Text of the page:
Gregory Horror Show is a 2003 Japanese mystery survival horror, developed by Capcom and released on PS2 in Japan and in Europe a few months later. The game is based on the dark CG anime of the same name, created by Naomi Iwata
Gregory Horror Show puts players into a role as themselves, as they have lost their way and wander into a hotel called Gregory House, but soon find that leaving is not quite as simple as entering. Gregory House is no ordinary hotel, but a weird alternate, fourth dimension, reminiscent of a dreamlike state. While searching for an exit, players encounter Death who promises to return the player to their own dimension if they collect all the wandering souls locked in the hotel.
Being a 3rd person survival horror made by Capcom, Gregory Horror Show shares a slight resemblance in gameplay to their Resident Evil series. The protagonist wanders the abnormal layout of a huge building, solving item-based puzzles to progress further towards their overall goal. Only, instead of managing a standard health bar, the game instead focuses on the protagonist’s mental state. Witness too much trauma and your character is likely to go insane, but fear not, as you can recover your mental vigour through reading the many books scattered around the hotel, sleeping in your room, and… you guessed it, by collecting herbs.
What makes Gregory Horror Show’s gameplay so unique for the era is its reliance on NPC scripting. Each character featured in the hotel has their own set schedule throughout the day, often seen roaming the halls on their way to their next task. As you progress further in your quest to collect souls for death, the more soulless NPCs you will encounter and, therefore the tougher it will be to traverse the corridors of the hotel in search of fresh souls. If these newly formed enemies will lower your mental state low enough, the player will enter a “horror show”. A full-motion animated video of mild horror, varying depending on the NPC that caught you.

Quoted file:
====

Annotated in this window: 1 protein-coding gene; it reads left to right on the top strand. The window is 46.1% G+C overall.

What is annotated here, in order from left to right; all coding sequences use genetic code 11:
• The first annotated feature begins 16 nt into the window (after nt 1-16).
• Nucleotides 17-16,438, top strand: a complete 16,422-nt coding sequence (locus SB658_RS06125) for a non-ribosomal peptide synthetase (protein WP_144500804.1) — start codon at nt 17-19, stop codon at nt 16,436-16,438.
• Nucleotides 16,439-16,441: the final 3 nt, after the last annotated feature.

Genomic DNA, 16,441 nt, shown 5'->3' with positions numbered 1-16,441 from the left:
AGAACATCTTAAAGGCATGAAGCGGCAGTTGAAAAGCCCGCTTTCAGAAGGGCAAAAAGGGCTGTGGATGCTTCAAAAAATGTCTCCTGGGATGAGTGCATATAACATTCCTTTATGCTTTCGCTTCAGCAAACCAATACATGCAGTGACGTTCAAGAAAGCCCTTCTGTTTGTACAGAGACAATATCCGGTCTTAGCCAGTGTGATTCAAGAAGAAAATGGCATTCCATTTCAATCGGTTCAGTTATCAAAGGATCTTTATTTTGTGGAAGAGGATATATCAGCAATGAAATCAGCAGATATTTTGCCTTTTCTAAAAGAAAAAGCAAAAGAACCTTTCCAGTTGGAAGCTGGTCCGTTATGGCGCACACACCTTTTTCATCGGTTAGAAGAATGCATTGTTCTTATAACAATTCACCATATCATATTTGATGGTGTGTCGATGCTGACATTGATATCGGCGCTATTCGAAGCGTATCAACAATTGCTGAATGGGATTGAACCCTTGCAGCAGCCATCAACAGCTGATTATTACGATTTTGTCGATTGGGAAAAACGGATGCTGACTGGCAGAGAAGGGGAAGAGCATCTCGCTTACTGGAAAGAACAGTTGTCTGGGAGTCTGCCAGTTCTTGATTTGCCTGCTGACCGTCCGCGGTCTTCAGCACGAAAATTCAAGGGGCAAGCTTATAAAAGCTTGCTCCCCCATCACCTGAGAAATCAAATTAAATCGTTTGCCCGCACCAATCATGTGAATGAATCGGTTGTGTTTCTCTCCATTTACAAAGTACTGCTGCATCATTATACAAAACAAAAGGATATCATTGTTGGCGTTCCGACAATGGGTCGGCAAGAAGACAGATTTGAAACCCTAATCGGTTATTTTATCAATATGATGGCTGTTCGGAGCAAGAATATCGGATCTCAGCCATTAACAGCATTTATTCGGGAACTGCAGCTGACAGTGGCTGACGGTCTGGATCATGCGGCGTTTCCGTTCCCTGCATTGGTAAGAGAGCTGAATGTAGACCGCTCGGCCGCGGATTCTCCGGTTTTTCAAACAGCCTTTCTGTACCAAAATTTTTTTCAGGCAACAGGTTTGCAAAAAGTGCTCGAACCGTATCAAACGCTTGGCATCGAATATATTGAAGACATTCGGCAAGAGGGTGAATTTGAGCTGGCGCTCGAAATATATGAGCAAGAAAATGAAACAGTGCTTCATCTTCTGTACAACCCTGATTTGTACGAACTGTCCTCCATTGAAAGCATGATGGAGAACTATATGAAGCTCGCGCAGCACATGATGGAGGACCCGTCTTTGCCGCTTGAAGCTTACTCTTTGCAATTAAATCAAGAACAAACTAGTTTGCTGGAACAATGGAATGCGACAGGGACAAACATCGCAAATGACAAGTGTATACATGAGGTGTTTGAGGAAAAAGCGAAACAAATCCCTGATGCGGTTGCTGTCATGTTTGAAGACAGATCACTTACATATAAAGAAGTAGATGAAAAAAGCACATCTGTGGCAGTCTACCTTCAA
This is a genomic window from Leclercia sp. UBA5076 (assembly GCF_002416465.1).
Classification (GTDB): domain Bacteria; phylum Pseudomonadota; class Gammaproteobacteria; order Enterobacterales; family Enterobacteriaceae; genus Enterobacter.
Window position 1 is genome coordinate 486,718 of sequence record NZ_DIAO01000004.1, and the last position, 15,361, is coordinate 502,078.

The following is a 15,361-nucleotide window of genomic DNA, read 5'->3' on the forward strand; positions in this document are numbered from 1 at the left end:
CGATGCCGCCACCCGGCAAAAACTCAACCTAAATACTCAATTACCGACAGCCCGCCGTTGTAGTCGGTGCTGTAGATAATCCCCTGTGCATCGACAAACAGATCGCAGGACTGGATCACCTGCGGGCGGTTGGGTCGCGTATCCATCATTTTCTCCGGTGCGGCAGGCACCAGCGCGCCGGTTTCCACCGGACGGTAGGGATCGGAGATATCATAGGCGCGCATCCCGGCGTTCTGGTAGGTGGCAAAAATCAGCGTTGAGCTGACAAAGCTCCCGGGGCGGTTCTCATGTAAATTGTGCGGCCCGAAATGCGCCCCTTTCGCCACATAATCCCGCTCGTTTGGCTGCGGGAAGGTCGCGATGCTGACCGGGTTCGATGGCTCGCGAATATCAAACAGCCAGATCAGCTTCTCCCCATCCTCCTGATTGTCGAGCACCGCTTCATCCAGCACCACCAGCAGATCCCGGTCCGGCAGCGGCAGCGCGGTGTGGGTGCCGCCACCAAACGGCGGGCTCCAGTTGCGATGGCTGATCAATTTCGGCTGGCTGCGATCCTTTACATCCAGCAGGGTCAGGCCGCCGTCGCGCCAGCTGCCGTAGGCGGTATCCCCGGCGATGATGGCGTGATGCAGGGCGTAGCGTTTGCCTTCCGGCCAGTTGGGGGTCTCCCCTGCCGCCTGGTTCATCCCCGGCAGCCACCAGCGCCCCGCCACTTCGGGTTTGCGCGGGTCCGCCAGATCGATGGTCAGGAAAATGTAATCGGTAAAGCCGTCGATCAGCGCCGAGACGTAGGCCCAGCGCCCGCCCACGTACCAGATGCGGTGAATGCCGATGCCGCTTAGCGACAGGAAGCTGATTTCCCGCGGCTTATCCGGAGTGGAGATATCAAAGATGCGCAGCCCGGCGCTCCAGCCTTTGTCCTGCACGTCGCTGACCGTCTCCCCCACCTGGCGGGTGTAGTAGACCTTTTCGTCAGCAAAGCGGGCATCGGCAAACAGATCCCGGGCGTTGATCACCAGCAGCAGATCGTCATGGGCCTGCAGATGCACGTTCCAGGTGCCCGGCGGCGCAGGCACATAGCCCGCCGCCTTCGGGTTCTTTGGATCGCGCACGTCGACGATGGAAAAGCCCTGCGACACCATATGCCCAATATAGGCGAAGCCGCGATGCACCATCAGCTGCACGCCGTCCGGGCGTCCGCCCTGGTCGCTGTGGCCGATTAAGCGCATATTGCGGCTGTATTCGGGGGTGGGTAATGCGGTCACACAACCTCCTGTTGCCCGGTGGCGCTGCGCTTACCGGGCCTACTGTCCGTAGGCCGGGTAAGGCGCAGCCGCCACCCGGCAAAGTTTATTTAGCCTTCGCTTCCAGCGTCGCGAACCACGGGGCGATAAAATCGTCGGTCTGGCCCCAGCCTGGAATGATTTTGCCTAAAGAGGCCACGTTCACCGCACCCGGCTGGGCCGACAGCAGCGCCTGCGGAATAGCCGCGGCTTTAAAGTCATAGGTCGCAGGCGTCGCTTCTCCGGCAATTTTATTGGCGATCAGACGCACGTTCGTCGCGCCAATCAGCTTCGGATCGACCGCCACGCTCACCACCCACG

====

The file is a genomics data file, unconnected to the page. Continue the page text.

Additionally, the numerous status effects that can affect the player deliver a constant need to maintain a balance in gameplay. Forgoing sleep for too long, the character becomes tired which does not show its negative effects right away. However, ignore this warning and the status will to negative buffs such as a headache (slowly depletes mental gauge), nervousness (healing items are half as effective), confusion (difficulty controlling the player), among other debilitating statuses.
Similar to its CG anime counterpart, Gregory Horror Show features a very stylised visual design. Although the hotel itself resembles a regular hotel, not so different from what most would expect from a PS2 game from the era. The character designs are incredibly unique in their depiction, with the original anime CG medium making it effortless to transfer into a videogame. These characters range from intentionally goofy-looking to disarmingly disturbing in appearance, retaining their blocky, rudimentary bodies rather than having more human features.
An incredibly idiosyncratic experience, Gregory Horror Show is unlike anything released at the time. The implementation of NPC scripting creates a sense of life throughout the hotel rarely seen in games of this era or even on the console. Unfortunately, it is becoming increasingly difficult to play the game, with the only way being an original PS2 copy. These copies can go for a ridiculously large amount of around $600 online, hampering most people’s ability to experience this distinctive survival horror experience.
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Hey there, I’m Jim and I’m located in London, UK. I am a Writer and Managing Director here at Grimoire of Horror. A lifelong love of horror and writing has led me down this rabbit hole, allowing me to meet many amazing people and experience some truly original artwork. I specialise in world cinema, manga/graphic novels, and video games but will sometime traverse into the unknown in search of adventure.